Soot particles influence global warming more than previously assumed

A team of researchers from ETH Zurich has for the first time used simulations on the CSCS supercomputer Piz Daint to investigate how certain aging mechanisms of soot particles in the atmosphere affect cloud formation. The results show that the influence of ozone and sulfuric acid on soot aging alters cloud formation and, ultimately, the climate.

Burning wood, petroleum products or other organic materials releases soot particles into the atmosphere that consist mainly of carbon. This soot is considered the second most important anthropogenic climate forcing agent after carbon dioxide. In the atmosphere or as deposits on snow and ice surfaces, soot particles absorb the short-wave radiation of the sun and thus contribute to global warming.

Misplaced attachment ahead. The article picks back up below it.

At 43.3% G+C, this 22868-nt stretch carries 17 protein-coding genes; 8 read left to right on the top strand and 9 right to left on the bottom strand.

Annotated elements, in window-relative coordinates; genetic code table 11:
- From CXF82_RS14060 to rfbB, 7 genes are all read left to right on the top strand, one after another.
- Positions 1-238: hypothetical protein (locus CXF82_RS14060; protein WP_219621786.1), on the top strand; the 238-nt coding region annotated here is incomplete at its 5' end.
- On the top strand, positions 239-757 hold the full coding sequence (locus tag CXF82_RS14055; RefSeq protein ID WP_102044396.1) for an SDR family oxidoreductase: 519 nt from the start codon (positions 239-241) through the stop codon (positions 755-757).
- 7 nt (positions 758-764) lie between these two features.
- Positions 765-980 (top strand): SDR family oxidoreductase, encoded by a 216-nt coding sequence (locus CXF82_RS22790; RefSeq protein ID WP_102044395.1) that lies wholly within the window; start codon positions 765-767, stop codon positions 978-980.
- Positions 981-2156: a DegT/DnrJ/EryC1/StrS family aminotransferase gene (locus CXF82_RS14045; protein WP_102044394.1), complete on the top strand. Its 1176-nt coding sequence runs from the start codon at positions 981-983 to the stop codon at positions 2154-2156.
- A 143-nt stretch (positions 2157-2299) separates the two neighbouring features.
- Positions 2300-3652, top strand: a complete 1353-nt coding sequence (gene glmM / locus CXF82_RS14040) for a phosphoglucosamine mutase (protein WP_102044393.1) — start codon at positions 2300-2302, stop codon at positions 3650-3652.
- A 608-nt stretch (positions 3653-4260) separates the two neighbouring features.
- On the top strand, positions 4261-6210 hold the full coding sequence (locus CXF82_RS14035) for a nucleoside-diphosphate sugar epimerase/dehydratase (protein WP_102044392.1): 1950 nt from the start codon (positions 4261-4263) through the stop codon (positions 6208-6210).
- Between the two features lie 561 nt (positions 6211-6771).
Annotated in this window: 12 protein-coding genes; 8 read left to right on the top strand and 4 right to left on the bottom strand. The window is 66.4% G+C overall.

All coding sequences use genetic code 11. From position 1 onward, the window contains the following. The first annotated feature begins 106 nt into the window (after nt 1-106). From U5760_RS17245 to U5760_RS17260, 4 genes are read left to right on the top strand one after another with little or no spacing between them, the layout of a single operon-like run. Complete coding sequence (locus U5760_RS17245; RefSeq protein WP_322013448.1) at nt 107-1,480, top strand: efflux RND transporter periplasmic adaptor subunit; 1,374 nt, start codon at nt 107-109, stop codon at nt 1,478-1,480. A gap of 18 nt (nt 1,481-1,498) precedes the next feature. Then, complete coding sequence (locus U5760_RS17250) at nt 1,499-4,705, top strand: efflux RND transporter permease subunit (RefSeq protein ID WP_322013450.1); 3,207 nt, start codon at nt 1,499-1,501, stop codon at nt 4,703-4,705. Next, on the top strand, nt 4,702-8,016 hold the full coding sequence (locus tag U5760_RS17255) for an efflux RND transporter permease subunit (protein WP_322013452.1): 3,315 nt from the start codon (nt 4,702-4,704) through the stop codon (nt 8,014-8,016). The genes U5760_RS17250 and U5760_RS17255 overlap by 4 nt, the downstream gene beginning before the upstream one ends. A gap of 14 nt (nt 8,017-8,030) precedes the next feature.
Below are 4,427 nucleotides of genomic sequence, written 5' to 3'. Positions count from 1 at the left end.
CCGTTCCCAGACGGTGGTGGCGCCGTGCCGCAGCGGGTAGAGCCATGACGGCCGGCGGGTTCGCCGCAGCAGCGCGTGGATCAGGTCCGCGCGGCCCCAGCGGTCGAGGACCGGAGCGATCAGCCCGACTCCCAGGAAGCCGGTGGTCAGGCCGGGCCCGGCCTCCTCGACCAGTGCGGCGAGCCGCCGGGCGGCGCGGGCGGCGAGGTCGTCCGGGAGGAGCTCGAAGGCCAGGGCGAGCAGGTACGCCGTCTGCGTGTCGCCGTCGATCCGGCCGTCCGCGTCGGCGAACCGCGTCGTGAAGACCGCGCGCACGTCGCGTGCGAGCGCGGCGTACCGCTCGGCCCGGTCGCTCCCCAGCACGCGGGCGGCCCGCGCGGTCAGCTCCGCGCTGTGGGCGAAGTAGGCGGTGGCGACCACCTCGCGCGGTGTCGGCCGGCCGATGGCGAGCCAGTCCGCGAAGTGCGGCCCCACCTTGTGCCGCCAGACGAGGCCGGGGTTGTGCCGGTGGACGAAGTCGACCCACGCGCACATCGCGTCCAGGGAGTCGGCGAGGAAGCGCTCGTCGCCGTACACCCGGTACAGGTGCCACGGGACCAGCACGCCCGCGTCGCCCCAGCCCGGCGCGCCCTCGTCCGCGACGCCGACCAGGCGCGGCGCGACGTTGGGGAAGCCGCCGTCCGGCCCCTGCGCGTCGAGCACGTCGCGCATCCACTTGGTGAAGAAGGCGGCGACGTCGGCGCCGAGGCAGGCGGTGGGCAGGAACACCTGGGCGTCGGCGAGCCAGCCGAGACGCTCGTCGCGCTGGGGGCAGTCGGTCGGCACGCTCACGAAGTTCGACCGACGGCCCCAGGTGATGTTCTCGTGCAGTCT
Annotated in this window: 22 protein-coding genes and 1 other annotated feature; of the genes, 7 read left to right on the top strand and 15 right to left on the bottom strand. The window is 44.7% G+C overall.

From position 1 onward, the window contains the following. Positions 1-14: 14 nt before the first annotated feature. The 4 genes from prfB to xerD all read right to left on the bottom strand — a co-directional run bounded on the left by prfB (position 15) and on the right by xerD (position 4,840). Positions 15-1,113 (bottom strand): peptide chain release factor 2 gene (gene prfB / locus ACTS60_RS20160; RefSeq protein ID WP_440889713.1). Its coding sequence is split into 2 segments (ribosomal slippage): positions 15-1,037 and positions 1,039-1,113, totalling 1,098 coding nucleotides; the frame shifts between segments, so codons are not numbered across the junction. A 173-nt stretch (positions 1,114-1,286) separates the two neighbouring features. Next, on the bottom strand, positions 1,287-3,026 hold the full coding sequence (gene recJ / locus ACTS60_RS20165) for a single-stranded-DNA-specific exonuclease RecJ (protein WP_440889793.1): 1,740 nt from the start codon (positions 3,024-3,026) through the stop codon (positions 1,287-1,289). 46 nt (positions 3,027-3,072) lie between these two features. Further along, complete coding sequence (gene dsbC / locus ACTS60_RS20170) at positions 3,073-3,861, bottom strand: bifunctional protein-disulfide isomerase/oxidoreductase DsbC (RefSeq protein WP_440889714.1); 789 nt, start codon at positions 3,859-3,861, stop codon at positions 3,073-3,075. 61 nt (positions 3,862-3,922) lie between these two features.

In the atmosphere, soot particles also have an indirect effect on the climate by altering the formation, development and properties of clouds. A research team led by Ulrike Lohmann, professor at the Institute for Atmosphere and Climate at ETH Zurich, has now for the first time investigated how two specific types of soot particles influence clouds and, in turn, the climate: on the one hand, soot aerosols that age due to ozone and, on the other, those that age due to sulfuric acid.

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